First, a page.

"A while back, one of our games, Two Dots, was very difficult to maintain because of the amount of time it took to create the art, music, and gameplay of a certain quality," said Patrick Moberg, co-founder and chief creative officer. "Rather than reducing our standards to just crank out more, we chose to be entirely transparent with the company about our situation. We laid out the numbers and the repercussions we'd all face if we weren't able to improve the business side of things. By embracing transparency, the team collectively designed a better solution that not only allowed us to maintain a high-quality player experience, but also created a secondary type of gameplay that both fulfilled players' requests for more levels and created a financial upside so that we could continue to grow the business."
You never know what stakeholders in your business are poised to step up and present new ideas, solutions, and assistance. Be transparent and give others the chance to rise.
Discover your blind spots.
"Plateaus are particularly valuable in terms of discovering your blind spots and identifying where you still have room to grow. If handled correctly, you'll see a world of opportunity open up as you and your team gain clarity on what you do best and your motivation will skyrocket with the renewed focus," said Vinyl Me, Please co-founder Tyler Barstow.
Take this opportunity to make your pro/con lists. But more, take this chance to look at what in your business makes you happy, and what makes you cringe. What is profitable, and what is more trouble than it's worth. Decide where your priorities need to be to shape the business in a way that serves you, your team, and your clients best. And, Barstow suggests, approach this analysis with "ambitious humility.'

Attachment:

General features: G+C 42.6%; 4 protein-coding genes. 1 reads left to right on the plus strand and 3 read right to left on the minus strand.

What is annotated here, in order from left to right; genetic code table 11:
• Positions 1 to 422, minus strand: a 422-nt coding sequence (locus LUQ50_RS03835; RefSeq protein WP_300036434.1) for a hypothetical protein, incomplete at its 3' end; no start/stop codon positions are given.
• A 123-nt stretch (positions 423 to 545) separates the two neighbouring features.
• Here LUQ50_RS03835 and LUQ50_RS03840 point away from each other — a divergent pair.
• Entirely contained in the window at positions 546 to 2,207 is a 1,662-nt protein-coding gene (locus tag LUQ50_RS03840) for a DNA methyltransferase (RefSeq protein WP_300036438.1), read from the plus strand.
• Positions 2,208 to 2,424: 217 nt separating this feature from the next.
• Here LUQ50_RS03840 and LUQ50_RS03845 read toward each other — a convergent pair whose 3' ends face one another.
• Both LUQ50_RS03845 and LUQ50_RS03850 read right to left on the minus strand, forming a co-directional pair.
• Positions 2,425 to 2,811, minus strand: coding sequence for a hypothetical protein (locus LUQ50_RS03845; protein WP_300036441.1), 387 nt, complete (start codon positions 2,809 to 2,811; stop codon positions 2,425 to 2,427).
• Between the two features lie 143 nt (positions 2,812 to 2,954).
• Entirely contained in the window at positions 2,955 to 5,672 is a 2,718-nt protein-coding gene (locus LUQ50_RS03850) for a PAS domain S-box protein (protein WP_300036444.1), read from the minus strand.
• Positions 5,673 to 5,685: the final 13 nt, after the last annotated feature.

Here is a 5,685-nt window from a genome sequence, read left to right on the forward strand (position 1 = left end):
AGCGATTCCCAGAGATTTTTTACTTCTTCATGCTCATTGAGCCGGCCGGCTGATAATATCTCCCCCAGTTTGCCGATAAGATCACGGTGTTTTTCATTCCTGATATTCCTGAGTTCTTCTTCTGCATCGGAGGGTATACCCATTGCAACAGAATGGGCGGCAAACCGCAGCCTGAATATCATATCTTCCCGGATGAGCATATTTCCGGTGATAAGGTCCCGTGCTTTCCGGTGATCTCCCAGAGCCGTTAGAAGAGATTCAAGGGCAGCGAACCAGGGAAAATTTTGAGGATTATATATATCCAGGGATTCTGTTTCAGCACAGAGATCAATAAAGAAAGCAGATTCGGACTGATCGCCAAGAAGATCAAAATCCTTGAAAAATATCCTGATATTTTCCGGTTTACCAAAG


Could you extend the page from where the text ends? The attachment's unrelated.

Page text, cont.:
"Ambitious humility is the necessary replacement for ego if you're going to make it through the many seasons like this that will inevitably come your way. So much of business is learning who you are as a company and becoming a better version of that, and your success or failure in that process relies on your ability to identify your strengths and weaknesses and adjust accordingly."
Keep moving, even if it's slow movement.
"There are species of sharks that require forward movement to breathe; they suffocate and die without it. Business is no different. Seek movement in unassuming forms," said Adam Gorode, AGW Group co-founder and chief executive officer. "When things get stagnant, pull a Freaky Friday: Do something -- anything -- different, and always include your employees; chances are they sense something's in the water."